Marissa Mayer and The New Yahoo Employee Policy

Marrisa Mayer is absolutely right that real and meaningful relationships cannot be built purely from behind computer screens, via email, or over the phone. I don’t care what anyone says about the proliferation of technology and the ease-of-access it has provided for an increasingly mobile workforce, and it has, but it is still not close to being a substitute for face-to-face contact and the casual in-person encounters in lunch rooms or other parts of an office that form the intangibles of building human relationships.

I admit that people can be extremely efficient working remotely. It is easy to interact with various departments, have meetings over Skype and pretty much complete every task you need to, in order fulfill your job responsibilities. I also know many companies today are entirely virtual, and are thriving, but I bet even their CEO’s will admit that with more money (or much lower travel costs) they too would want their employees to meet more often, in-person. Ultimately, every company leader realizes that you cannot create that highly intangible yet extremely valuable thing we call “culture.” Corporations that have it feel more familiar, warmer and more like a home away from home for employees. They provide a common purpose, and those that do it better, create a sense of belonging to a tribe.  Just think about the amount of time we all spend working …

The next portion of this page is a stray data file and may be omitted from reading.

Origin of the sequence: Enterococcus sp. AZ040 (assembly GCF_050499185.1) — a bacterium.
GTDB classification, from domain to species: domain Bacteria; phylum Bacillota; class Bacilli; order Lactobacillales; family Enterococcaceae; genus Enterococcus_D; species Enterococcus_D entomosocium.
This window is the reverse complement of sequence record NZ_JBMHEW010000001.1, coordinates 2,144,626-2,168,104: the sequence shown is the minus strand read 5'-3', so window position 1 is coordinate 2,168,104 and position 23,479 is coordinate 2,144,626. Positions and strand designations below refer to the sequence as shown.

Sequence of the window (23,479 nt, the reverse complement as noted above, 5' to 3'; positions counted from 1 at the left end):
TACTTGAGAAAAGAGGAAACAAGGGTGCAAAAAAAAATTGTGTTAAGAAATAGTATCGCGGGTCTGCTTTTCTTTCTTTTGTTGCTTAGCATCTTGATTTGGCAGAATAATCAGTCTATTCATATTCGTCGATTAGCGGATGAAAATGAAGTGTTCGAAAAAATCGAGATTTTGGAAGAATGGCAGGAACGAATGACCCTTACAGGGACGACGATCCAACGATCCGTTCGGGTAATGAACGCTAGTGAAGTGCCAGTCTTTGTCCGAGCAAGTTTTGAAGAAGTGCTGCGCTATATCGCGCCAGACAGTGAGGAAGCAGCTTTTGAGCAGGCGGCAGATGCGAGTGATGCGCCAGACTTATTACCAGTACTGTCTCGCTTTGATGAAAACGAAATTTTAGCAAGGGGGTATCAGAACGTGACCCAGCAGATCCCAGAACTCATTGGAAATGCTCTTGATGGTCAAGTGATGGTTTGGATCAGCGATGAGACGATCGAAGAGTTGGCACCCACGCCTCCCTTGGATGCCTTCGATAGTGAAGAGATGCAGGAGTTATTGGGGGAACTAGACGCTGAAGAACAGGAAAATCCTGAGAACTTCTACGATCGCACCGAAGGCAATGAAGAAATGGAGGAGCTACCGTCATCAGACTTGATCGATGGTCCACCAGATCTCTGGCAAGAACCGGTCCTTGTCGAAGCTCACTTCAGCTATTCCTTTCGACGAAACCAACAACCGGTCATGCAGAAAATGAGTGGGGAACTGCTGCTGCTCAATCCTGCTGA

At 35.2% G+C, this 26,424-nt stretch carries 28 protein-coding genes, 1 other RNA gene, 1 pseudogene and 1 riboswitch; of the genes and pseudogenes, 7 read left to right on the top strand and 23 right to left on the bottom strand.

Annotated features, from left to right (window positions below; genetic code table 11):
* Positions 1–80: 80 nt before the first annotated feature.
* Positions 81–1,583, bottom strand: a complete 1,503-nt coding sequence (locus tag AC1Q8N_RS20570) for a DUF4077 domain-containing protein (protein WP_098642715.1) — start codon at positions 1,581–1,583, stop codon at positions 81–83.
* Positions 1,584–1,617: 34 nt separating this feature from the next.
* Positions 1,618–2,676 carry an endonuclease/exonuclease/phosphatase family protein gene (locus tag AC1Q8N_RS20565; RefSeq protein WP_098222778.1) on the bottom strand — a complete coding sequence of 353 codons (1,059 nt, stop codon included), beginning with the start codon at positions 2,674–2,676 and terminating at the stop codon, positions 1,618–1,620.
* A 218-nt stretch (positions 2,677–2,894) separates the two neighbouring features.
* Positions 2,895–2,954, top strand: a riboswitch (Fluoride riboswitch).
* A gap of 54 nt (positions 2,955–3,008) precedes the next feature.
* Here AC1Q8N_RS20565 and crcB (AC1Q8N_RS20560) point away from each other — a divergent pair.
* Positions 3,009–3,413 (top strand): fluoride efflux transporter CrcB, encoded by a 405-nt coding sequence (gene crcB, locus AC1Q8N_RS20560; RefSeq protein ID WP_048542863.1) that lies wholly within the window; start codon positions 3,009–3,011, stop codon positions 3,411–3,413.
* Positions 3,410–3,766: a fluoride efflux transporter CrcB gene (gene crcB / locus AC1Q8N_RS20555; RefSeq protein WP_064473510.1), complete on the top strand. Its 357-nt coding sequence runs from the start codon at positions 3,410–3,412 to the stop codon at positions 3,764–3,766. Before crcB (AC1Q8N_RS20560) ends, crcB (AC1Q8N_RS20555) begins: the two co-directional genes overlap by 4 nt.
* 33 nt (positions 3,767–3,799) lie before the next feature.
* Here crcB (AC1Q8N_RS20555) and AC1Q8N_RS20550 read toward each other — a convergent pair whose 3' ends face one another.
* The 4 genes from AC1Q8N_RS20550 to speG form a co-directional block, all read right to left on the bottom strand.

Here the rub; you simply cannot build meaningful relationships with people you have never sat across the table from, shared a latte with or broken bread with. A very wise CEO once told me that “everything that happens after 6pm is far more important than what transpires during the workday; this is where the magic happens.” He was absolutely right. It is during these moments; when you share the experience of having faced an abusively irate client, discuss the dressing down your boss got in front of you, or have a colleague offer to do something for you, so you can leave early, because they overheard it was you anniversary– these are the things that form the bonds that make up the intangible glue of real relationships. And these moments only transpire when you let your hair down, share a laugh, throw out a random idea based on something you just overheard, or because someone confessed a problem they were facing over lunch. Try taking your finance guy out for a coffee and ask him what he thinks of your latest project, and you will start to understand what I mean.

So while Ms. Mayer was right to bring people back into the office, it seems she may have relied a little too heavily on data to drive he decision and therefore failed miserable on how she executed Yahoo’s new policy (source: Business Insider). As much as I have talked about the virtues of being in the office, I feel equally that there needs to be a balance. People should be able to work from home a few days a week, and this is where technology has provided the ability to do it seamlessly (just not all the time). It should not be one or the other. If I were Ms. Mayer, I would have made it mandatory to be in the office every day for the first six months, for new hires, and then three days a week after that.

The most ironic thing about Ms. Mayer’s approach is that while she may have used data to inform and even make her decision, she clearly needs to learn that she also needs the human touch when executing and implementing policies across the organisation; especially when her objective is try and get people to build better inter-personal relationships.